A four-month-old mischievous puppy has had a 'ruff' time of it after he wolfed down a baby's dummy, which could have proved fatal. Happily, thanks to PDSA vets, he has gone on to make a full recovery and is now back on all four paws.
A four-month-old mischievous puppy has had a ‘ruff’ time of it after he wolfed down a baby’s dummy, which could have proved fatal. Happily, thanks to PDSA vets, he has gone on to make a full recovery and is now back on all four paws.
Spaniel cross puppy, Chewy Chewy, certainly lived up to his name when he was rushed into Brighton PDSA PetAid hospital by frantic owner Janet Ashton. It all started when Janet noticed a missing dummy and immediately directed her suspicions towards a very excitable Chewy Chewy.
Janet said: “As soon as I realised the dummy was missing, I thought Chewy Chewy had had his paws on it. He is always picking up and gnawing on various things, but he seemed completely fine so I thought the dummy must have been misplaced.”
Gradually however, Chewy Chewy became subdued and lethargic: “He wasn’t eating and seemed to hate being around anybody, preferring to hide away in a corner,” said Janet.
“It became apparent he was in pain anytime someone stroked his tummy, and it was then I realised what must have happened so I rushed him straight to PDSA.”
Vets at Brighton PDSA got straight to work and confirmed that Chewy Chewy had swallowed the missing dummy – as they could feel it lodged in his intestine! He was x-rayed to locate the exact positioning of the dummy and to check for any other problems.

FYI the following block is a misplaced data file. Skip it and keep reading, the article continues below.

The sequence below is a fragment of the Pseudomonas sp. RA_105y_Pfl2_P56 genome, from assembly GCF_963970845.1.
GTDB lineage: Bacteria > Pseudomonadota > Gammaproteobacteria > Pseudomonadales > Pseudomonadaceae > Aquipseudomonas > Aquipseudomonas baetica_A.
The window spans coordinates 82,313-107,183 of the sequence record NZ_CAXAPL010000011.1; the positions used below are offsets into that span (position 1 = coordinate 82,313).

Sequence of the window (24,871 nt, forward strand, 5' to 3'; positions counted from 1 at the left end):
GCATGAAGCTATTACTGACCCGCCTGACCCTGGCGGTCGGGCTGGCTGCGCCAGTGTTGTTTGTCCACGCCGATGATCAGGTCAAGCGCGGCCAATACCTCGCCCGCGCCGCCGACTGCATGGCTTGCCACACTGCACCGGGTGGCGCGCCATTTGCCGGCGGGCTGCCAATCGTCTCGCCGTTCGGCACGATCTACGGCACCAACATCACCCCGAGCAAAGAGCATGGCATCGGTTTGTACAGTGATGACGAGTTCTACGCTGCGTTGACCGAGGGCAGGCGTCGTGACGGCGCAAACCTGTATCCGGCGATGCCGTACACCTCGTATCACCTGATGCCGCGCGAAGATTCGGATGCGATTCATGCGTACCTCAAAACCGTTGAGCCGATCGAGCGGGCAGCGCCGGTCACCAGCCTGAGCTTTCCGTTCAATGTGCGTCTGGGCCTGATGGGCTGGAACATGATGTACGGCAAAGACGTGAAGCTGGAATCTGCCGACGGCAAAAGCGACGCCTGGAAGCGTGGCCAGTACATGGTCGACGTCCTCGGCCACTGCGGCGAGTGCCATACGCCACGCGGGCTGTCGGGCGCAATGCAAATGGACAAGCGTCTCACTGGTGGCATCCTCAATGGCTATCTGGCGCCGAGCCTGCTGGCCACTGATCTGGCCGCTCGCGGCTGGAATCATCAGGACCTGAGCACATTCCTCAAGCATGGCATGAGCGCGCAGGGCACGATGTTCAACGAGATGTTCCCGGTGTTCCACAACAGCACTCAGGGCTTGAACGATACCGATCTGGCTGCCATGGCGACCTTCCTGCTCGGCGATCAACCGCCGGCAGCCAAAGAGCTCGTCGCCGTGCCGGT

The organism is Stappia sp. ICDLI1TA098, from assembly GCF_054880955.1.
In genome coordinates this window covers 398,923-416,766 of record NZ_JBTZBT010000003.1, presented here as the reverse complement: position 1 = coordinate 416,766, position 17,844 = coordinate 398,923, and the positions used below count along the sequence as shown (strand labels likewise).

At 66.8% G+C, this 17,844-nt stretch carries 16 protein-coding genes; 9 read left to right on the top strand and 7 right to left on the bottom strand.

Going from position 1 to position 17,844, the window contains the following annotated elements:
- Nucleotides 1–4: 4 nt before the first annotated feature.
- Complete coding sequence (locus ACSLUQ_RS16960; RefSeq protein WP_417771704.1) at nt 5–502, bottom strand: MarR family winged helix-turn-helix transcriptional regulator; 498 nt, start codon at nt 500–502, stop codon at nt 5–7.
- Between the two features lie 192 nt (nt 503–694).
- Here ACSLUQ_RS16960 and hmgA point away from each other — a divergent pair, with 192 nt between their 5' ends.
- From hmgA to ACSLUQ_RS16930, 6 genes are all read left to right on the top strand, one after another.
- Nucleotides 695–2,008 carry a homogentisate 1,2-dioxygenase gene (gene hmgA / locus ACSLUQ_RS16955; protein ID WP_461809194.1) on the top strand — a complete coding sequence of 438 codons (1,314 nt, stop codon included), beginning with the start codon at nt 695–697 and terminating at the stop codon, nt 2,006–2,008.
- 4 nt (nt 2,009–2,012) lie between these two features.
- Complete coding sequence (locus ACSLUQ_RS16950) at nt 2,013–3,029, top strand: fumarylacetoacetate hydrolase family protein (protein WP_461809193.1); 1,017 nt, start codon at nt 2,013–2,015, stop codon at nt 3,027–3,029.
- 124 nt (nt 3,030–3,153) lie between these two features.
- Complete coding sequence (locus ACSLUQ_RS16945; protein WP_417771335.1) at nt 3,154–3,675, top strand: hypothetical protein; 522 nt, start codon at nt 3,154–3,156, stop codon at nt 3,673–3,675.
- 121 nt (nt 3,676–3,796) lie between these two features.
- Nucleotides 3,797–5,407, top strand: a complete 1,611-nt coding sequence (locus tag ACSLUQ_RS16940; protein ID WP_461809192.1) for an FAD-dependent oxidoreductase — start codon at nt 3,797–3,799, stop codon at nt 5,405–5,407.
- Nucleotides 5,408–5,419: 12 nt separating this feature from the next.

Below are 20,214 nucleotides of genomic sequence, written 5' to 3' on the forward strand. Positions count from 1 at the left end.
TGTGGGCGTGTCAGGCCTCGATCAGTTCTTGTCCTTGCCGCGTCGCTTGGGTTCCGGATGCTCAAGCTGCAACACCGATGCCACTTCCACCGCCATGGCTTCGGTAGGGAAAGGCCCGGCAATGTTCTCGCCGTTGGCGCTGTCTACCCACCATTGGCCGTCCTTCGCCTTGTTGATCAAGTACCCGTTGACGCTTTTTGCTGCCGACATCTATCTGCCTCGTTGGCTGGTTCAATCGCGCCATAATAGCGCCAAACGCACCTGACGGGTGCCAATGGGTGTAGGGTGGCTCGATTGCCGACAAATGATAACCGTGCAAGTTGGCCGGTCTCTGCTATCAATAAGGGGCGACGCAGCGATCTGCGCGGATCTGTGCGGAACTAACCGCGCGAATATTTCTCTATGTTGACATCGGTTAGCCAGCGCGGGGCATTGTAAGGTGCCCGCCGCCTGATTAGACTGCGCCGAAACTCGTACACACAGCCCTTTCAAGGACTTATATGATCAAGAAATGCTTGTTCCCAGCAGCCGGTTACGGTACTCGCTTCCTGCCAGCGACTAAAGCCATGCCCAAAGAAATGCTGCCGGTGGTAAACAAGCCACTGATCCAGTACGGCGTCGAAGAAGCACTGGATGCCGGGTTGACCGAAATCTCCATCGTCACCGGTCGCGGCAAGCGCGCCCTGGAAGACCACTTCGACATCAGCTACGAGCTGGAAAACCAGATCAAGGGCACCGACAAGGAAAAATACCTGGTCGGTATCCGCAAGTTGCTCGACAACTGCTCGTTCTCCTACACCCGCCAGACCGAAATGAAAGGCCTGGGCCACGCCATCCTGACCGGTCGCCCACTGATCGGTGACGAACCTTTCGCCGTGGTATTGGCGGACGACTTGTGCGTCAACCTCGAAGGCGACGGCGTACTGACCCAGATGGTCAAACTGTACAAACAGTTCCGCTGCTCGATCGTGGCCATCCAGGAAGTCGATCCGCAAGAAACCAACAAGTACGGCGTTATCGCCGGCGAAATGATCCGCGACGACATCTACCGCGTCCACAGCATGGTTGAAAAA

Senior Vet Jonathan Gravestock said: “Once we x-rayed Chewy Chewy, the main concern was that the dummy had travelled as far down as the intestine - which could have proved fatal as the intestines were blocked causing life-threatening problems. We therefore had to operate as soon as possible.
“This proved incredibly intricate as Chewy Chewy is so young and his internal organs are still not yet fully developed. We had to open up his intestines to remove the object and stitch them back together with great care.”
Chewy Chewy was kept in by PDSA for a further two days, to monitor his progress. He was fed tiny portions of food and water to ensure the stitches did not come apart. Thankfully he made a remarkable recovery and two days later, was allowed home.
Janet said: “I cannot thank PDSA enough for saving Chewy Chewy. The vets and nurses were fantastic. He is a much-loved pet and I don’t know what we would do without him.”
“We now make sure we do not leave anything lying around that he can get his paws on.”
Senior Vet, Jonathan, adds: “Accidents like Chewy Chewy’s can easily happen. Young dogs are exceptionally inquisitive and like to explore new objects with their mouths. We urge all pet owners to identify and eliminate any potential dangers in their homes.”
PDSA has produced a leaflet called Pet Safety Indoors which gives owners advice and tips on how to keep their pets safe. The leaflet is part of a series on Responsible Pet Care, which covers a variety of pet care topics. The leaflets are available from PDSA PetAid hospitals and PDSA charity shops nationwide or can be downloaded from the PDSA website, www.pdsa.org.uk
Brighton PDSA PetAid hospital provides free veterinary treatment for the pets of owners who are unable to afford veterinary fees. For further information about PDSA PetAid services call 0800 731 2502 or log onto www.pdsa.org.uk